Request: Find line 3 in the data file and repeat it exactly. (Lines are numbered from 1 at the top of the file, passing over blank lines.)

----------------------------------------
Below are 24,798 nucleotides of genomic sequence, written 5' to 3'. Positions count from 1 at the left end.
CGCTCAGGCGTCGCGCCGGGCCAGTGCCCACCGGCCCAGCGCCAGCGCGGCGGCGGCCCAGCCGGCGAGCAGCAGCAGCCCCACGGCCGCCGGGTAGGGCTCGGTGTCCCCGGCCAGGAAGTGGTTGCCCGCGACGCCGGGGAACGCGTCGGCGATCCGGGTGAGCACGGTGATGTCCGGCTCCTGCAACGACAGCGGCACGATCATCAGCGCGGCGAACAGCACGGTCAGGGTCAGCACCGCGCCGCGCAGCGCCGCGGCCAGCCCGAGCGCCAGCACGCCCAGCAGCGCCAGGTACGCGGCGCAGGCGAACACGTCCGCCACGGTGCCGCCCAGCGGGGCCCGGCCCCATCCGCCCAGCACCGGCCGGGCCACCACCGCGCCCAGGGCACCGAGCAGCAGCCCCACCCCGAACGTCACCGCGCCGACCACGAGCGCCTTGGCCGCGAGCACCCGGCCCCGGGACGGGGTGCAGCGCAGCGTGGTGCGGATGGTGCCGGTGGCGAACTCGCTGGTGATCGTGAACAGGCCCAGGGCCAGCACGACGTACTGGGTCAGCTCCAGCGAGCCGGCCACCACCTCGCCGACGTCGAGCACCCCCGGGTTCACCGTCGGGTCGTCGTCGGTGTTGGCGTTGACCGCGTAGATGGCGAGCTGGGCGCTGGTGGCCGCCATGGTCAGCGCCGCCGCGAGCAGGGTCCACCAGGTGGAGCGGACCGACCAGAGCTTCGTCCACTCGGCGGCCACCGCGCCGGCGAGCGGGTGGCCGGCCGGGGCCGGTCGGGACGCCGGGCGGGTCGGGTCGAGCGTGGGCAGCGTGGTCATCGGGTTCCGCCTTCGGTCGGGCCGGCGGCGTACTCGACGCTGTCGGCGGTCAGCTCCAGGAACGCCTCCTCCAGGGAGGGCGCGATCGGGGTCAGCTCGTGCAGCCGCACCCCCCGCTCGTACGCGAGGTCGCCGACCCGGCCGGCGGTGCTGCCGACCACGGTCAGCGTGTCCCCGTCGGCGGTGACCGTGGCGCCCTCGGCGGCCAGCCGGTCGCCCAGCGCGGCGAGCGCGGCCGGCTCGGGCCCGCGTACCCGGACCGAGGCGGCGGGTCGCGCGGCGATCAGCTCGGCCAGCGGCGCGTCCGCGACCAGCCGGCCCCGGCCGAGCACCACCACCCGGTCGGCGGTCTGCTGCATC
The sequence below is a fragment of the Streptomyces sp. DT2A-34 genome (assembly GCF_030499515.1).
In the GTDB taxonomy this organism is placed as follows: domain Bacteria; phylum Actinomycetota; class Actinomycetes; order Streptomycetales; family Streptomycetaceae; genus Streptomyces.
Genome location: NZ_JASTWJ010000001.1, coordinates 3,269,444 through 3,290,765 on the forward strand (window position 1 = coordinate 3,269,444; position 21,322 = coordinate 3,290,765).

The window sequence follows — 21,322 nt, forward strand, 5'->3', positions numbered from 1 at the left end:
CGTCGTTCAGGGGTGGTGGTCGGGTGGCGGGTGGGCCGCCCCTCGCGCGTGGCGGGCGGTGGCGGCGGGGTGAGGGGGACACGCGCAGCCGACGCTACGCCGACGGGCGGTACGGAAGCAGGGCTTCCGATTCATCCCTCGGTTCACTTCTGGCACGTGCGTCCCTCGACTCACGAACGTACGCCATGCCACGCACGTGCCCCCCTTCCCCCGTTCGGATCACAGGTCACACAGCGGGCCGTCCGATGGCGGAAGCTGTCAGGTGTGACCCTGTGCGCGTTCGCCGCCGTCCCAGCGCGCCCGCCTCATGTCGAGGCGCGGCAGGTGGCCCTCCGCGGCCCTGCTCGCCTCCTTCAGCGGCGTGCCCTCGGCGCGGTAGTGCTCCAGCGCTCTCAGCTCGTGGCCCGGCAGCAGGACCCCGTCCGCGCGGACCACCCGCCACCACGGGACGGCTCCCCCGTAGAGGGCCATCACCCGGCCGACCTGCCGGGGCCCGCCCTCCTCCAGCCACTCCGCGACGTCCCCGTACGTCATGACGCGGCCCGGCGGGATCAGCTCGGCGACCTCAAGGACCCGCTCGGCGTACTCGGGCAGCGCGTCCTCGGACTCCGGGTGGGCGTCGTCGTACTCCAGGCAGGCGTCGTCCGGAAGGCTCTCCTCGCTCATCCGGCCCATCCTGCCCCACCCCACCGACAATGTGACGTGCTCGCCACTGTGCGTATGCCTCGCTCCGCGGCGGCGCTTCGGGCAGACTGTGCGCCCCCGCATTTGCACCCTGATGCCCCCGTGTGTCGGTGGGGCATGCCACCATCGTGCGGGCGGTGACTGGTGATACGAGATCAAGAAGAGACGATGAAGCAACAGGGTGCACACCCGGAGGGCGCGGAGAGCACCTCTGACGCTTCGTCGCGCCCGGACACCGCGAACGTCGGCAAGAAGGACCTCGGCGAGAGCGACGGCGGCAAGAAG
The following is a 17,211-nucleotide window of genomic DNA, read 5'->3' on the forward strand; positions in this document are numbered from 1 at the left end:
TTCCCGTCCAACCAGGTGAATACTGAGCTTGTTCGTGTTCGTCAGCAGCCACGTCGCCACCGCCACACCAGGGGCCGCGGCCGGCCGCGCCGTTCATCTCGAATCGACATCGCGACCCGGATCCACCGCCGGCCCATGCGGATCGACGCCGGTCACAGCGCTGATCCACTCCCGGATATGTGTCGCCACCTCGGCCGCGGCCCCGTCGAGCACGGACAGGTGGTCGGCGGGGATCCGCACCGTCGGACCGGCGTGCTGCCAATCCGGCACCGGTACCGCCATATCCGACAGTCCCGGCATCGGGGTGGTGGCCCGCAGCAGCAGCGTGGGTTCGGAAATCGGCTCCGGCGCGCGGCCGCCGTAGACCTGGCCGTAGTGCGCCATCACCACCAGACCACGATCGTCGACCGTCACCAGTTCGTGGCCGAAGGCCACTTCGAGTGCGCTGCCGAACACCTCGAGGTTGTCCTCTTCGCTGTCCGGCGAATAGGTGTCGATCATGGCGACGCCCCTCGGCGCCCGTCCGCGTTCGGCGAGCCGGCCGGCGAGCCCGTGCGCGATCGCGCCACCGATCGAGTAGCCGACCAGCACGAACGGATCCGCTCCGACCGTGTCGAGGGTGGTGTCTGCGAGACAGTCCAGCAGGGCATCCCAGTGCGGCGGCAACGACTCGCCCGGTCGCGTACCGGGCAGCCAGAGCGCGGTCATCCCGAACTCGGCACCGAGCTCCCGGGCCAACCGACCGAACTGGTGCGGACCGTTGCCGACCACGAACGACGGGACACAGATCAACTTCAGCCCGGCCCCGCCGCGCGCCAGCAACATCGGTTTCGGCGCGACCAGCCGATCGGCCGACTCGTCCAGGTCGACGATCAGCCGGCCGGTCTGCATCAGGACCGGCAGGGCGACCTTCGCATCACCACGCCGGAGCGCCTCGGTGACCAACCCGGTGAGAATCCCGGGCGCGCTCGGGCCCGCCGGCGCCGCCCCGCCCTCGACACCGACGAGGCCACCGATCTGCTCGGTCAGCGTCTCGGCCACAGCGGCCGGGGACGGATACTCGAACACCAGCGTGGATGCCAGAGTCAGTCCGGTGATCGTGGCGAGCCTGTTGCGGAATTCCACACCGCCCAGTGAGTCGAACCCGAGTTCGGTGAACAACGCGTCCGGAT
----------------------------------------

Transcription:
The sequence below is a fragment of the Streptomyces sp. DT2A-34 genome (assembly GCF_030499515.1).